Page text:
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Under-investment in language learning costs UK business billions

02 October 2007

The UK is missing out on a minimum of £9 billion a year through its lack of investment in language learning.

A new report by Cardiff Business School academic Professor James Foreman-Peck found that raising British language competence to the same standard as the rest of the world would be the economic equivalent of a tax reduction on exports of at least 3 per cent.

Language skills are shown to be closely related to the export ability of both firms and economies as a whole. Underinvestment in languages leaves the UK and its businesses at a significant disadvantage.

Factors which contribute to this failure to operate efficiently include over-estimation of the economic advantages of speaking English, barriers to accessing information about foreign markets (because of lack of language skills) and the fixed costs of language investment, particularly for small businesses.

Professor Foreman-Peck said: "Language complacency has a significant negative effect on British exports. Other nations’ propensity to learn English is not enough to compensate for our own underinvestment in language skills.

"Sharing a common language with trading partners has a significantly greater impact on the pattern of UK trade than the average for the rest of the world. If the UK was gaining from non-native English-speaking nations’ investment in English enough to compensate for British language ignorance, we would not find this effect."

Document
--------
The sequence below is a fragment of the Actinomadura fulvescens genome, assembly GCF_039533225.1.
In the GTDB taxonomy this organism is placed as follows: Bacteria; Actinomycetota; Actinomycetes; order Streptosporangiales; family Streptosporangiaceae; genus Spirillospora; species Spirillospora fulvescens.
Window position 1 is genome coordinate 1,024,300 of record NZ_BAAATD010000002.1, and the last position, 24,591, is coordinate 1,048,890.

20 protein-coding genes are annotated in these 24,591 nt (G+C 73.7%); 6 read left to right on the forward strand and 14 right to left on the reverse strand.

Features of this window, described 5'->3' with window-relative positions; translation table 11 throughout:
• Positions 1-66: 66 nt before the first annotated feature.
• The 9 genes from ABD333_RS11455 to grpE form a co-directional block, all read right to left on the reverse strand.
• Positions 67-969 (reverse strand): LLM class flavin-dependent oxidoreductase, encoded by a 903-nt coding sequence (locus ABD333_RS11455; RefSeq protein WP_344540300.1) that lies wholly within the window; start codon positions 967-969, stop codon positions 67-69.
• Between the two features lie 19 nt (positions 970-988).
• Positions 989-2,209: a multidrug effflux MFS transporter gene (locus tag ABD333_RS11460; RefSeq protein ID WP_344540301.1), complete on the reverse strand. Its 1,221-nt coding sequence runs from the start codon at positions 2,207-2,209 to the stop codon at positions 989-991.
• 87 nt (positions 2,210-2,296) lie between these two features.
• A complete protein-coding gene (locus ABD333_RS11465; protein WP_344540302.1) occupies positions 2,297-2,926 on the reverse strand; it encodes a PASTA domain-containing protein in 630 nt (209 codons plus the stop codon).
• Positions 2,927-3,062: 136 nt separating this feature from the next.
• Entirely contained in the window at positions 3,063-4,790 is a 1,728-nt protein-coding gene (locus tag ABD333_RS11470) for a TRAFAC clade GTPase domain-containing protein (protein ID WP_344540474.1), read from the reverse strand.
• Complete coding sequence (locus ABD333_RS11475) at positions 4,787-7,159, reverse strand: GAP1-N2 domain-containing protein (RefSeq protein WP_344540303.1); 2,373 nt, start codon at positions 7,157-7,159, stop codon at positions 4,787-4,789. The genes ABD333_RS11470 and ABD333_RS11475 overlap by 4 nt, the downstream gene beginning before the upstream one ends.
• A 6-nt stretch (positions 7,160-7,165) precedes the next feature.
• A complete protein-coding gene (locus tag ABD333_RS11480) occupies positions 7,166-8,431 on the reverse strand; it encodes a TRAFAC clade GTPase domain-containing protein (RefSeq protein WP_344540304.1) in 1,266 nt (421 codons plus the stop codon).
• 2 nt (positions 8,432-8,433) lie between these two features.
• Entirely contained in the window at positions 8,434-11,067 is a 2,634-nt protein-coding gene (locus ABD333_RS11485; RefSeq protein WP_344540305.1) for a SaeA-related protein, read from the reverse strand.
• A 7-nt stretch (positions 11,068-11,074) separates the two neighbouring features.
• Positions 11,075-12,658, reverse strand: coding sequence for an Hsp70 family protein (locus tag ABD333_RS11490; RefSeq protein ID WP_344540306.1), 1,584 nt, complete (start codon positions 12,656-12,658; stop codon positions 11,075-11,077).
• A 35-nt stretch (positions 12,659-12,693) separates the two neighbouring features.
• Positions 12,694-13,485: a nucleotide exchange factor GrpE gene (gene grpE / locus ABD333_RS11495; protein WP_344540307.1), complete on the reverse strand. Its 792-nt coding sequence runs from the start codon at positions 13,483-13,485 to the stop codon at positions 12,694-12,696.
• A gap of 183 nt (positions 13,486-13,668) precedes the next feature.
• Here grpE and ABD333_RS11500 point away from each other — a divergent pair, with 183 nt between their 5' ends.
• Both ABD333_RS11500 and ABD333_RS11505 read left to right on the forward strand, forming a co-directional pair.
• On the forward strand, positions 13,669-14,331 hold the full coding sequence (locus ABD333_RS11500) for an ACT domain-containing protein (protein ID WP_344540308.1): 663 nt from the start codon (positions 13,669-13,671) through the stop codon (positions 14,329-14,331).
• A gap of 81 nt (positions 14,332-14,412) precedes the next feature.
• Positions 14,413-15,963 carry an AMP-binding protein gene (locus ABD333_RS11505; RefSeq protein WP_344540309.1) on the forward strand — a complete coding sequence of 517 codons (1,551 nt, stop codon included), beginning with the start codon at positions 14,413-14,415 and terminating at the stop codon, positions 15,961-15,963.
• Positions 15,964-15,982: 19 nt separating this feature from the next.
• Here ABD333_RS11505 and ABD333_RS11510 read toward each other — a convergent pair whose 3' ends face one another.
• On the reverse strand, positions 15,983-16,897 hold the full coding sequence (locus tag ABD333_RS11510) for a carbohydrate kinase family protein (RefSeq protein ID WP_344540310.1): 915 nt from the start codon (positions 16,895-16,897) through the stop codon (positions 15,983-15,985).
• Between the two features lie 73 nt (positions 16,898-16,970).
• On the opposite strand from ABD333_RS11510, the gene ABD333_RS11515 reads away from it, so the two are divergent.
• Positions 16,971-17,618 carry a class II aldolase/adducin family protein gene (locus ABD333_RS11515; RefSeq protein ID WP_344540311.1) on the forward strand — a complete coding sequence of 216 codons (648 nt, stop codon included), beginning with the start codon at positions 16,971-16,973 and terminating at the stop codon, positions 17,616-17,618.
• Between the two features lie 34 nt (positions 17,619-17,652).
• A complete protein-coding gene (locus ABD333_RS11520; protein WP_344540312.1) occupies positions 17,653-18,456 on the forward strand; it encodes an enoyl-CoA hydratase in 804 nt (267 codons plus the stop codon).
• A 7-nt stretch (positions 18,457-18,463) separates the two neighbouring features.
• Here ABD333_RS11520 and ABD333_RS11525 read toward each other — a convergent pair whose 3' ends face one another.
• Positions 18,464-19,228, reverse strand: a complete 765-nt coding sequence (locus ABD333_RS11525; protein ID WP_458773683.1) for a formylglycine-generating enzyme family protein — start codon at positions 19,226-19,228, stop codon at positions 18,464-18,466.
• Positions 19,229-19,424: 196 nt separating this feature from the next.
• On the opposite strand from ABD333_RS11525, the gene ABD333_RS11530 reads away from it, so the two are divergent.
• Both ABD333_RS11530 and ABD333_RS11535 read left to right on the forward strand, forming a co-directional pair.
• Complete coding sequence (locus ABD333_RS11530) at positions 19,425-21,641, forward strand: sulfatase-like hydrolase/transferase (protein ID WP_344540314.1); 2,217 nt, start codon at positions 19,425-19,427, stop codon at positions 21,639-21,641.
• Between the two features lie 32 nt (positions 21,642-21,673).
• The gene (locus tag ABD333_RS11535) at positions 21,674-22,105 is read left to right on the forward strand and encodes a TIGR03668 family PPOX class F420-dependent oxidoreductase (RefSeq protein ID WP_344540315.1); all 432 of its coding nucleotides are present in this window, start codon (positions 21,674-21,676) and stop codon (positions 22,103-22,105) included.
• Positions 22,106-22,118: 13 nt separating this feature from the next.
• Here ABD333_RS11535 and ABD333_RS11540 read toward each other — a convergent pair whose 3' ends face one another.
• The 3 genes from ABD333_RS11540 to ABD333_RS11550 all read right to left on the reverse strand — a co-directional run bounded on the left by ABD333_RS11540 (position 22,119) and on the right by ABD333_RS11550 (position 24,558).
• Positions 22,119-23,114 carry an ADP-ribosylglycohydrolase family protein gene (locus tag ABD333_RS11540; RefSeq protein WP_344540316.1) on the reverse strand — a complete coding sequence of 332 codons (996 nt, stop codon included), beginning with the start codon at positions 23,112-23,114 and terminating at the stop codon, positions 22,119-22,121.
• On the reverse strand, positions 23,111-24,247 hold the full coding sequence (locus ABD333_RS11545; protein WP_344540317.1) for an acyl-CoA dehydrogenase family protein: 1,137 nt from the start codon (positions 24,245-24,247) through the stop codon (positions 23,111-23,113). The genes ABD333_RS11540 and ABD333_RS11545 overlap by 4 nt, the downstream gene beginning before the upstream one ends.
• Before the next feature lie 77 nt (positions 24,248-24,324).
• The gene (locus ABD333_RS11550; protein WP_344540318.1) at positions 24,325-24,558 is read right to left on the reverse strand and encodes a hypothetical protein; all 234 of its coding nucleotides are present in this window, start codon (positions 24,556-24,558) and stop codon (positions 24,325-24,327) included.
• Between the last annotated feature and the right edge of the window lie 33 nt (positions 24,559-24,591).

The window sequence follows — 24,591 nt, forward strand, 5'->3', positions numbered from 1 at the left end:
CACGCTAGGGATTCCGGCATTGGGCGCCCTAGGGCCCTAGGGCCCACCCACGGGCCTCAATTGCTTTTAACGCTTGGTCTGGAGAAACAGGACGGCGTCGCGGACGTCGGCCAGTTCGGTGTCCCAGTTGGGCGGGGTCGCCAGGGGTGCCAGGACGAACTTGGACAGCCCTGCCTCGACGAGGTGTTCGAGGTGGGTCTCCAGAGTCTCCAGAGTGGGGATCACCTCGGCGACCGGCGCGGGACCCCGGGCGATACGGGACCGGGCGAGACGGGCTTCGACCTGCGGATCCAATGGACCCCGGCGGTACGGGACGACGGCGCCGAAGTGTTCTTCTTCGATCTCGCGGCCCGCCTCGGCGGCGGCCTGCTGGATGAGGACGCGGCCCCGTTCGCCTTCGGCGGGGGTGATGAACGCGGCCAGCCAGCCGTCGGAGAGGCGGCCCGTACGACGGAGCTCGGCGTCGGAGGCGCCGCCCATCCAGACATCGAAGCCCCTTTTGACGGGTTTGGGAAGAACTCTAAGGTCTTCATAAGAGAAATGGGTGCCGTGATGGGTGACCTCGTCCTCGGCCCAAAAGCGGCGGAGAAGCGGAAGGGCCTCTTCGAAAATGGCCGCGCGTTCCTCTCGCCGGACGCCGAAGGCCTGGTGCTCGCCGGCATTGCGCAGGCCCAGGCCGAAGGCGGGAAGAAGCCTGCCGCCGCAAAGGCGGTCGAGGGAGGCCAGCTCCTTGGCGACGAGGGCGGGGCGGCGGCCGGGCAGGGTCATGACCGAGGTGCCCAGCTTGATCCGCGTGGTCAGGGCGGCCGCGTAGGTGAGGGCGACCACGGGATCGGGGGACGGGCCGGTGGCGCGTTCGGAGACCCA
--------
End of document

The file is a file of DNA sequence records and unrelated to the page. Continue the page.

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Notes to Editors:

  1. Cardiff Business School is the largest single academic department of Cardiff University. It is recognised as one of the leading business and management schools in the UK, regularly ranked in the top 10 of more than 100 similar institutions.
  2. Cardiff University is recognised in independent government assessments as one of Britain’s leading teaching and research universities. Founded by Royal Charter in 1883, the University today combines impressive modern facilities and a dynamic approach to teaching and research. The University’s breadth of expertise in research and research-led teaching encompasses: the humanities; the natural, physical, health, life and social sciences; engineering and technology; preparation for a wide range of professions; and a longstanding commitment to lifelong learning. Cardiff is a member of the Russell Group of the UK’s leading research universities.

Visit the University website at: www.cardiff.ac.uk

  1. Professor Foreman Peck’s findings are taken from the ELAN report, which can be found in full at ELAN: Effects on the European economy of shortages of language skills in enterprise, 2007. http://ec.europa.eu/education/policies/lang/key/studies_en.html .
  2. The ELAN report was commissioned by CILT, the National Centre for Languages, the government’s recognised centre for expertise on languages.

Further Information:

Laura Davies
External Relations Manager
Cardiff Business School
Cardiff University
Tel: 029 2087 5132
Mobile: 07709 450830
Email: Daviesle5@cardiff.ac.uk